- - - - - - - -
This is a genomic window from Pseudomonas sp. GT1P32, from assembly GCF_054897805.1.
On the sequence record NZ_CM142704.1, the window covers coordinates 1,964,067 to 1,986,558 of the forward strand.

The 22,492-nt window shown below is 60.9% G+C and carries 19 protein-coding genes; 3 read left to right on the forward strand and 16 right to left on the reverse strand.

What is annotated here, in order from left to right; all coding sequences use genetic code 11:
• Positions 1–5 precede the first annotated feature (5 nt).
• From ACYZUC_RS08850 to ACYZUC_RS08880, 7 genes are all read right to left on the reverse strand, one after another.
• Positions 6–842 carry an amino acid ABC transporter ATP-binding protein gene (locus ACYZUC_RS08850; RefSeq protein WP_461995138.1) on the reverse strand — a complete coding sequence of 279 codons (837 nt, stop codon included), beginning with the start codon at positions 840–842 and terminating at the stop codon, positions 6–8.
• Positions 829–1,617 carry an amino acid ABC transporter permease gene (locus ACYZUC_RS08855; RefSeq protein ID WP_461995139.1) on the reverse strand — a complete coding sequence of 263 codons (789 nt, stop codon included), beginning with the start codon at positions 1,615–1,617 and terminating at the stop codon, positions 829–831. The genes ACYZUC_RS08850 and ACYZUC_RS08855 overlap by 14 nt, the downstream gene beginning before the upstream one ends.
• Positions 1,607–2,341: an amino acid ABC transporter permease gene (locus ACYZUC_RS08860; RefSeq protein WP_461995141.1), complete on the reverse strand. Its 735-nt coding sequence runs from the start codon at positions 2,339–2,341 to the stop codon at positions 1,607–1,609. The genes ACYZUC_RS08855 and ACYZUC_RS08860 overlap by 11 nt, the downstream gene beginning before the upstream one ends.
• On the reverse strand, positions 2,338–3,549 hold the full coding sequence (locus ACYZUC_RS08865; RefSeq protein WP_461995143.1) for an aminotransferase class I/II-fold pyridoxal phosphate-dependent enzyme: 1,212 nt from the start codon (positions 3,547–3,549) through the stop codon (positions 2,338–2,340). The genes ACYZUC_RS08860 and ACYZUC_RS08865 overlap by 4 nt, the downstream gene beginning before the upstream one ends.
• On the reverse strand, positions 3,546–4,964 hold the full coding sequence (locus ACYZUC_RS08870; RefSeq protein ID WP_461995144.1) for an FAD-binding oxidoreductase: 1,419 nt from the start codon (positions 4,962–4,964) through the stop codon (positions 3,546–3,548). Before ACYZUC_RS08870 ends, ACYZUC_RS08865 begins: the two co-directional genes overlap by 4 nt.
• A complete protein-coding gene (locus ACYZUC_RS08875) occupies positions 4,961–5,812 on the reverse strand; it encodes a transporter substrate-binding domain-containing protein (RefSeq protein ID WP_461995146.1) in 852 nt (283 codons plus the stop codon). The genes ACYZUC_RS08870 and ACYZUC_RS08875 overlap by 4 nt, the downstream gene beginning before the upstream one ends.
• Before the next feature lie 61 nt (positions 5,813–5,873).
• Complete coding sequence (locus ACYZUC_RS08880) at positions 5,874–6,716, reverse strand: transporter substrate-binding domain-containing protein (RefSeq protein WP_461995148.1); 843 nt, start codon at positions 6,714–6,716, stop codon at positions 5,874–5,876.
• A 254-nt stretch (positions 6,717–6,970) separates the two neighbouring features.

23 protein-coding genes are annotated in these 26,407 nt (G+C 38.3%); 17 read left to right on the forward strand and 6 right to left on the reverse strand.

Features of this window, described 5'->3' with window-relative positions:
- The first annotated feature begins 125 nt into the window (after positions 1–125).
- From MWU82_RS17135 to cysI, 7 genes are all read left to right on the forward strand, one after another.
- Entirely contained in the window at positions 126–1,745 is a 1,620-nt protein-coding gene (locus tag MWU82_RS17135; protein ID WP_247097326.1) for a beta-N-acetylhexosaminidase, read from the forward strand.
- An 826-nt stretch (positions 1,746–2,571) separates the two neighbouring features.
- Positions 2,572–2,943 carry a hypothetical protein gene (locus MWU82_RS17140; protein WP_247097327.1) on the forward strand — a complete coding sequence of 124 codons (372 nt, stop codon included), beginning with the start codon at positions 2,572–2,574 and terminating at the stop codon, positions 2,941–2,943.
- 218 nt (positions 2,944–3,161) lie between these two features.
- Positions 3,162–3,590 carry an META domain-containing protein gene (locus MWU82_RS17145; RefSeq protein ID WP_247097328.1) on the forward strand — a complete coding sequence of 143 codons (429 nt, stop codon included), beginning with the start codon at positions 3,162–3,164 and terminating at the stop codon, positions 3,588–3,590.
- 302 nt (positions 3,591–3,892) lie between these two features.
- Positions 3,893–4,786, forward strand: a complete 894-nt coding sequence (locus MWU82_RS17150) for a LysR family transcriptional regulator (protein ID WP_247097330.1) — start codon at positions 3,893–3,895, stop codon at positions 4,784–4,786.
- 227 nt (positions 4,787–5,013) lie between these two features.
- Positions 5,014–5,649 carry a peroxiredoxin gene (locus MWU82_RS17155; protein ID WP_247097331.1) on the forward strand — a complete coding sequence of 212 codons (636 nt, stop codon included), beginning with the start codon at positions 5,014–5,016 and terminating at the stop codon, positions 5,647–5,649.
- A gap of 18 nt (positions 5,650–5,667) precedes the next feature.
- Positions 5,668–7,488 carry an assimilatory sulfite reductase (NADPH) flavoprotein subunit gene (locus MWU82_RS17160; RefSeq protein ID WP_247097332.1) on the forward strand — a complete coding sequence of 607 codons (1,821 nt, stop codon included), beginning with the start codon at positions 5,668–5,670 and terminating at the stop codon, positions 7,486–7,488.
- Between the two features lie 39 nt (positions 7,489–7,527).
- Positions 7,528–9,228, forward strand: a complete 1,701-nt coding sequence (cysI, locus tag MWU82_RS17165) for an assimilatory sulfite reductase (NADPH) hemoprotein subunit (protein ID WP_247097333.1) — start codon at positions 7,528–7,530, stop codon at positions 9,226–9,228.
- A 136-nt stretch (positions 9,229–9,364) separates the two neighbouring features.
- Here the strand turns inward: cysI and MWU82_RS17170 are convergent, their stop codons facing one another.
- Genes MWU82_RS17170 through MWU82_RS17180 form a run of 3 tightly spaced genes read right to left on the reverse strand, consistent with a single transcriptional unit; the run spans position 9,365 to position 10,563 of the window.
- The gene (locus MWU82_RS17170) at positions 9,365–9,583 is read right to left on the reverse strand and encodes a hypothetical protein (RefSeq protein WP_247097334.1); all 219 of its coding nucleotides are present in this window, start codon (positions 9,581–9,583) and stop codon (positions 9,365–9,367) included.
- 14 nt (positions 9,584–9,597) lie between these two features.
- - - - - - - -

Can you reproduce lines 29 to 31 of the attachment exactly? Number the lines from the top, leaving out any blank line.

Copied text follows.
- A gap of 18 nt (positions 5,650–5,667) precedes the next feature.
- Positions 5,668–7,488 carry an assimilatory sulfite reductase (NADPH) flavoprotein subunit gene (locus MWU82_RS17160; RefSeq protein ID WP_247097332.1) on the forward strand — a complete coding sequence of 607 codons (1,821 nt, stop codon included), beginning with the start codon at positions 5,668–5,670 and terminating at the stop codon, positions 7,486–7,488.
- Between the two features lie 39 nt (positions 7,489–7,527).